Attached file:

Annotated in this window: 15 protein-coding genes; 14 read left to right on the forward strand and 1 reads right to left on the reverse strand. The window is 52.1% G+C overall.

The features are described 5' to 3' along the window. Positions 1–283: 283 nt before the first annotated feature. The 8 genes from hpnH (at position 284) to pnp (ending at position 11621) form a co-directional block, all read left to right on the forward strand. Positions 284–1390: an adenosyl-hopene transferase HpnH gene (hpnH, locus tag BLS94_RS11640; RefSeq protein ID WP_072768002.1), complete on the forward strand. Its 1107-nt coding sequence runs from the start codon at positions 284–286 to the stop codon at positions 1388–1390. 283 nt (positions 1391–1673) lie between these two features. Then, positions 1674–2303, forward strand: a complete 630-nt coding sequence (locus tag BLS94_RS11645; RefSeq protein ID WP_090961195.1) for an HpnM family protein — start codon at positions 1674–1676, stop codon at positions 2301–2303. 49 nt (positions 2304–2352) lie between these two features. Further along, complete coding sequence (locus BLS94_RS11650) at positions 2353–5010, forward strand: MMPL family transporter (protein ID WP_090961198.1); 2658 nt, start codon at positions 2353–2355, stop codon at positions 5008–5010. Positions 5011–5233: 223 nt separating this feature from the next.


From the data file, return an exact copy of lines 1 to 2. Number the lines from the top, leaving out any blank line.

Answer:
Annotated in this window: 15 protein-coding genes; 14 read left to right on the forward strand and 1 reads right to left on the reverse strand. The window is 52.1% G+C overall.

The features are described 5' to 3' along the window. Positions 1–283: 283 nt before the first annotated feature. The 8 genes from hpnH (at position 284) to pnp (ending at position 11621) form a co-directional block, all read left to right on the forward strand. Positions 284–1390: an adenosyl-hopene transferase HpnH gene (hpnH, locus tag BLS94_RS11640; RefSeq protein ID WP_072768002.1), complete on the forward strand. Its 1107-nt coding sequence runs from the start codon at positions 284–286 to the stop codon at positions 1388–1390. 283 nt (positions 1391–1673) lie between these two features. Then, positions 1674–2303, forward strand: a complete 630-nt coding sequence (locus tag BLS94_RS11645; RefSeq protein ID WP_090961195.1) for an HpnM family protein — start codon at positions 1674–1676, stop codon at positions 2301–2303. 49 nt (positions 2304–2352) lie between these two features. Further along, complete coding sequence (locus BLS94_RS11650) at positions 2353–5010, forward strand: MMPL family transporter (protein ID WP_090961198.1); 2658 nt, start codon at positions 2353–2355, stop codon at positions 5008–5010. Positions 5011–5233: 223 nt separating this feature from the next.